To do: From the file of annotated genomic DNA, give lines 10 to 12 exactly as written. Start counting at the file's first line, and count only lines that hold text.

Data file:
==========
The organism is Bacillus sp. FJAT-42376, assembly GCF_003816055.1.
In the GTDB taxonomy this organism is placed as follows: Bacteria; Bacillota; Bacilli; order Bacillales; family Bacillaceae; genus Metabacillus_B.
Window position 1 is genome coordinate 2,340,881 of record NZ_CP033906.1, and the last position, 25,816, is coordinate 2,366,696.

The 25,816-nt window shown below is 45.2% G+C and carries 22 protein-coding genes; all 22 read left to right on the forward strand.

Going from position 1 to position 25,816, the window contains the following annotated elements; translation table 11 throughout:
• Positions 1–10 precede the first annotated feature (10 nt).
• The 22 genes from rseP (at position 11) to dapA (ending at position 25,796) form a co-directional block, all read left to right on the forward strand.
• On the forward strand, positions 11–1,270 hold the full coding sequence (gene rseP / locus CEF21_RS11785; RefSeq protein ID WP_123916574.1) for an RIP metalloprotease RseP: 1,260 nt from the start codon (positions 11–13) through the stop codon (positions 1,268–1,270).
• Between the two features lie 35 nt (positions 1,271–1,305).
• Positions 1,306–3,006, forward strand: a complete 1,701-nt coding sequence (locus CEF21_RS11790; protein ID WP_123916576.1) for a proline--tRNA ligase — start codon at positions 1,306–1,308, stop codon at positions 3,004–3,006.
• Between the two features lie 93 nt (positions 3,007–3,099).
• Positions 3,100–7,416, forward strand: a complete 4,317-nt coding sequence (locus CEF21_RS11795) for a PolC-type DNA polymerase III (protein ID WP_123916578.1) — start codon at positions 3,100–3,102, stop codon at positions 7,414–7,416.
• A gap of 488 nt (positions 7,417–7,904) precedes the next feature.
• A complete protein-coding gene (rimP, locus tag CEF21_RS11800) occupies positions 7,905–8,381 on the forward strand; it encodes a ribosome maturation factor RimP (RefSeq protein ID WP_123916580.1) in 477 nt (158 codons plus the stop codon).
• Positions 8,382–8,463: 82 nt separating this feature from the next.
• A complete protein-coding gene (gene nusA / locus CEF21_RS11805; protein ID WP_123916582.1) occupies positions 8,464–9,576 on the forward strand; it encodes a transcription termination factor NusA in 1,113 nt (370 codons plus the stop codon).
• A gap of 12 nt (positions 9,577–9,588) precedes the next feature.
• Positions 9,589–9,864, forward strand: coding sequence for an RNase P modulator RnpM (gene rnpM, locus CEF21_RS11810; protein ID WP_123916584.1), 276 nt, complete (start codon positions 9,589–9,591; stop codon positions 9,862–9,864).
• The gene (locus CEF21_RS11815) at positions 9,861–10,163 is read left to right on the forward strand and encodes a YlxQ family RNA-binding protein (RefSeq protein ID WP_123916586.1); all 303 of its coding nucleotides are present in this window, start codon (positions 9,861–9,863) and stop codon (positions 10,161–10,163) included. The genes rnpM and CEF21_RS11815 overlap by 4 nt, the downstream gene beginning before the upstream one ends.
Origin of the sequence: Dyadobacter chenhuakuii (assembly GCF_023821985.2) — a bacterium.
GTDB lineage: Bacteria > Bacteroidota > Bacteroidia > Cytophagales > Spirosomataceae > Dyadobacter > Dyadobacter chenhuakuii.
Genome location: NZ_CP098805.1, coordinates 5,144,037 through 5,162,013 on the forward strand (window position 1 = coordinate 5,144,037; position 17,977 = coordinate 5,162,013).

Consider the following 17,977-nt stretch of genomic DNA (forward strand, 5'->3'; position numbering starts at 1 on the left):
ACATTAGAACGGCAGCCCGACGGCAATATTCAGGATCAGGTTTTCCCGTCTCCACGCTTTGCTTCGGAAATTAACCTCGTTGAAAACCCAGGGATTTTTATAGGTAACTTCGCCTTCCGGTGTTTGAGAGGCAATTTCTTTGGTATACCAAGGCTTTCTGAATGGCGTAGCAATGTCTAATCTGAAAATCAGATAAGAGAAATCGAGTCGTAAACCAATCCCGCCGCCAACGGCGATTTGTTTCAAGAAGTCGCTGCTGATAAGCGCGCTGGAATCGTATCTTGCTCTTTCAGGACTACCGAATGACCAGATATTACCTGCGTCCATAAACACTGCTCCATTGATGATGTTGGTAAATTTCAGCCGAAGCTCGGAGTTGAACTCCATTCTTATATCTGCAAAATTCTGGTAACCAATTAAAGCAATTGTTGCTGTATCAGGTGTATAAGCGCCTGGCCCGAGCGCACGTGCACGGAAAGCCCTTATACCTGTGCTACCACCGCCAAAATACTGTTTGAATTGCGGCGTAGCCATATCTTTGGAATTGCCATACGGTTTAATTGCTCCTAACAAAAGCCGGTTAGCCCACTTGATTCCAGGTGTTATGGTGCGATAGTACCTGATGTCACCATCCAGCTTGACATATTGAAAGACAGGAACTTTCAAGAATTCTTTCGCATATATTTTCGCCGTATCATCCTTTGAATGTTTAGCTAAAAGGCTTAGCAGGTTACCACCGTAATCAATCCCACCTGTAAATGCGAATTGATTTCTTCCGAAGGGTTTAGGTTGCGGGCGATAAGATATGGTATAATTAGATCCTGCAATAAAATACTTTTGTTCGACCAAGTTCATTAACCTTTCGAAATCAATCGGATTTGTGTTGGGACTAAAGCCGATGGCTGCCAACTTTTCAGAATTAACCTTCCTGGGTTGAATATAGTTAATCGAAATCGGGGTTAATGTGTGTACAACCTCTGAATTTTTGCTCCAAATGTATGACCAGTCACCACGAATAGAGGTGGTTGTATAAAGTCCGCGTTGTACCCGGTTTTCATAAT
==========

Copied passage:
• Positions 1,306–3,006, forward strand: a complete 1,701-nt coding sequence (locus CEF21_RS11790; protein ID WP_123916576.1) for a proline--tRNA ligase — start codon at positions 1,306–1,308, stop codon at positions 3,004–3,006.
• Between the two features lie 93 nt (positions 3,007–3,099).
• Positions 3,100–7,416, forward strand: a complete 4,317-nt coding sequence (locus CEF21_RS11795) for a PolC-type DNA polymerase III (protein ID WP_123916578.1) — start codon at positions 3,100–3,102, stop codon at positions 7,414–7,416.